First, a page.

This has, not surprisingly, generated counter proposals from both Oakland and San Diego, who are seeking to retain their teams. San Diego has proposed a $1.4 billion stadium adjacent to the existing Qualcomm Stadium, backed with as much as a billion in public subsides. Oakland has countered with a $900 million stadium to keep the Raiders in town as part of a much a larger $4.2 billion mixed-use development deal.
The threat of moving a team puts cities and their mayors on the proverbial hot seat: They can either ante up the dough or watch their fan’s beloved team go elsewhere. As Stanford University’s Roger Noll, a leading expert on sports economics, points out: “Cities have very little bargaining power with an NFL team. As long as there are cities without NFL teams that are willing to subsidize a stadium, cities will have to pay part of the cost of a new stadium.” What mayor or council wants to be on the hook for that? Supporting billionaire owners may look bad, but sitting idly while the local team moves to another city can also mean getting tossed out of office.
The stark reality is that cities and their leadership are mainly complicit in stadium boondoggles. Even when residents vote down these deals, they often frequently reappear under the guise of stadium development authorities and other non-democratic ways to obtain public funding. A comprehensive 2006 study of the local growth coalitions of business and politicians that foist stadium deals on taxpayers found that public officials are frequently active participants in stadium shakedowns—far from the neutral brokers they like to claim. The study concludes that “the default position of local governments (with only rare exceptions) is to believe in the wonders of publicly subsidized sports stadiums."
Subsidizing stadiums is an economic disaster
The overwhelming conclusion of decades of economic research on the subject is that using public funds to subsidize wealthy sports franchises makes zero economic sense and is a giant waste of taxpayer money. A wide array of studies have shown that professional teams add virtually no income to local economies. In fact, some of them find that large subsidies actually have a negative effect, taking money out of the local economy. Aside from the jobs generated by actually building the stadium, most jobs inside the stadium—selling food and beer or working at team concessions—are low-paying temp jobs. It’s even worse for football stadiums, which are used for games at most a dozen times a year, and maybe a few more times for concerts or large events. Public economic development dollars can be put to much better use on things besides subsidizing sports teams and their wealthy owners.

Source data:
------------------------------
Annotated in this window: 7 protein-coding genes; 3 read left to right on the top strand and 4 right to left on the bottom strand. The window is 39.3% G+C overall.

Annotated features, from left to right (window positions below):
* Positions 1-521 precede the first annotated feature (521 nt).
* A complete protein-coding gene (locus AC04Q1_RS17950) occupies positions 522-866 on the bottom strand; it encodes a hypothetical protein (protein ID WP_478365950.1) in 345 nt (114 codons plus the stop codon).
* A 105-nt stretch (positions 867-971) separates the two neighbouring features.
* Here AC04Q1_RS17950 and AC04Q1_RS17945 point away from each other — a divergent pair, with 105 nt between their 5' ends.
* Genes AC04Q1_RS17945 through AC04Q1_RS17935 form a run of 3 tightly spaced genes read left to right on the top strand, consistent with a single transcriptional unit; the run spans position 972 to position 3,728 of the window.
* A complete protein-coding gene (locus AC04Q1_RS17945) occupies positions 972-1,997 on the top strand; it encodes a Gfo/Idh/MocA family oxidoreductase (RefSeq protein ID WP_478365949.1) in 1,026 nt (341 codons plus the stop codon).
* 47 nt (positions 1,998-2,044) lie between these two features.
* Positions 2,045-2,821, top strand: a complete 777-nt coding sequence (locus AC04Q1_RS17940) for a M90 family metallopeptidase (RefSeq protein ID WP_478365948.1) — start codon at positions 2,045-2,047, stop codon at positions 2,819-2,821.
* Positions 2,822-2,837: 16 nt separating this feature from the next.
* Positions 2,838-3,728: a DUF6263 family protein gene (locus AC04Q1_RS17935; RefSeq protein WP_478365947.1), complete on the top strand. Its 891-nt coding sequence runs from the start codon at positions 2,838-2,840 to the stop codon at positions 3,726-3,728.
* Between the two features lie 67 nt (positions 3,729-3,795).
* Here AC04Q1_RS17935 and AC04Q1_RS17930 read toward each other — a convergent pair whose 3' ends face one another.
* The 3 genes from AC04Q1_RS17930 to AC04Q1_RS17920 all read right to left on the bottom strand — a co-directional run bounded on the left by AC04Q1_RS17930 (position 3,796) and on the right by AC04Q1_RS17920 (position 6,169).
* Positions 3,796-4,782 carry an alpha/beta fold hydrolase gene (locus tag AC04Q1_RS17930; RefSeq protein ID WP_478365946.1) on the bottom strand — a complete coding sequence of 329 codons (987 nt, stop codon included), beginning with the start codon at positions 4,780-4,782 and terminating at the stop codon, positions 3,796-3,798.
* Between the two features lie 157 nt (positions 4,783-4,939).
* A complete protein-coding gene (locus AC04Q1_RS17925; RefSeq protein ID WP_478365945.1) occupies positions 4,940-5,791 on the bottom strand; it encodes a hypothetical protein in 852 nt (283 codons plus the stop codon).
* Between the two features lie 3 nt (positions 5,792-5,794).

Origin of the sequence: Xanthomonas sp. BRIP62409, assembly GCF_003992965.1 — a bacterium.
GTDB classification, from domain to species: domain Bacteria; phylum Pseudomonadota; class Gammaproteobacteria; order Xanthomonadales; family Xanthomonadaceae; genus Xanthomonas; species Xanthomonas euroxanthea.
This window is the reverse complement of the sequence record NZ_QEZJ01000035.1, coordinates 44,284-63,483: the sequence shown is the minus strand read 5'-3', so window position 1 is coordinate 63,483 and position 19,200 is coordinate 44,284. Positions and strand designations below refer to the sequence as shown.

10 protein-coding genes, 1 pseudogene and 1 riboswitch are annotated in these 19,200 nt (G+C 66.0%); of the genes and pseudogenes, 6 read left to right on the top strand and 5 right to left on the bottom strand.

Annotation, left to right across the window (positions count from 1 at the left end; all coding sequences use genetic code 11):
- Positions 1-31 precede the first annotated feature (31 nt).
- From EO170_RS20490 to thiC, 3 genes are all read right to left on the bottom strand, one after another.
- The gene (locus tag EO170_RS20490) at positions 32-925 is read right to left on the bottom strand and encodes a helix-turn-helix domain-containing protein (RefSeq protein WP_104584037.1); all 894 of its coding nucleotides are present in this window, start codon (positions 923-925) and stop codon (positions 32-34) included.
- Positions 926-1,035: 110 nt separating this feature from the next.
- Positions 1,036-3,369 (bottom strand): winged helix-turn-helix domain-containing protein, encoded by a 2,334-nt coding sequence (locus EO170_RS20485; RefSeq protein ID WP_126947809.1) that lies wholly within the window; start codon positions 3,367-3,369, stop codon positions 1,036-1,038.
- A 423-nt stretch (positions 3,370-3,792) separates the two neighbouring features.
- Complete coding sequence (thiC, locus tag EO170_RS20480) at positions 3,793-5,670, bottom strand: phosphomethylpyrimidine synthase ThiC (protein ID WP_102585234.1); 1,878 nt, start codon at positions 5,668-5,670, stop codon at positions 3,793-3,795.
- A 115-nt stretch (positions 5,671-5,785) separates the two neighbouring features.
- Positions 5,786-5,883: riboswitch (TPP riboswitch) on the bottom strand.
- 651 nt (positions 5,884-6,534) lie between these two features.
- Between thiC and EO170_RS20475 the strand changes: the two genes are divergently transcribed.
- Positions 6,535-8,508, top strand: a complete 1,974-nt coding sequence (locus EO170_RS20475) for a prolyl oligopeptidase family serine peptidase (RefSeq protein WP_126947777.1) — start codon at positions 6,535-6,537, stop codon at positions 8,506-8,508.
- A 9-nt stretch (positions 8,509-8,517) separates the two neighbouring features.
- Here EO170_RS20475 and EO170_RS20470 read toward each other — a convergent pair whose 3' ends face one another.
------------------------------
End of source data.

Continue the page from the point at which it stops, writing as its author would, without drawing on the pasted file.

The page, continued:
Ultimately, the burden of public subsides falls disproportionately on small cities that are the least able to bear the cost. For example, a $200 million public subsidy for a new stadium ends up costing a small city like Santa Clara roughly $1,650 per resident, compared to just $50 a person for L.A. And, of course, teams in bigger cities, with their bigger markets and more revenue, often do not need subsidies at all.
Stop the madness
It’s time put an end to runaway public subsidies to lucrative sports franchises. Is there any other industry or field of business where taxpayers are asked to hand over astronomical sums to billionaire owners and their millionaire employees?
If cities and states cannot stop themselves, it’s up to the federal government to step in. As Andrew Sharp put it recently at Grantland: “Isn’t this what the federal government is for? If there’s interstate commerce that wreaks havoc on state and local governments as a rule, shouldn’t Congress step in to legislate the business back to sanity?” I could not agree more. Sports economists suggest using federal antitrust laws to keep professional sports teams and leagues in line—something Congress has been reluctant to enforce. President Obama’s 2016 budget proposal called for a ban on using tax-exempt municipal bonds to fund stadiums, but in the current climate, Congress does not appear likely to act on it.
It’s high time to stop this madness once and for all.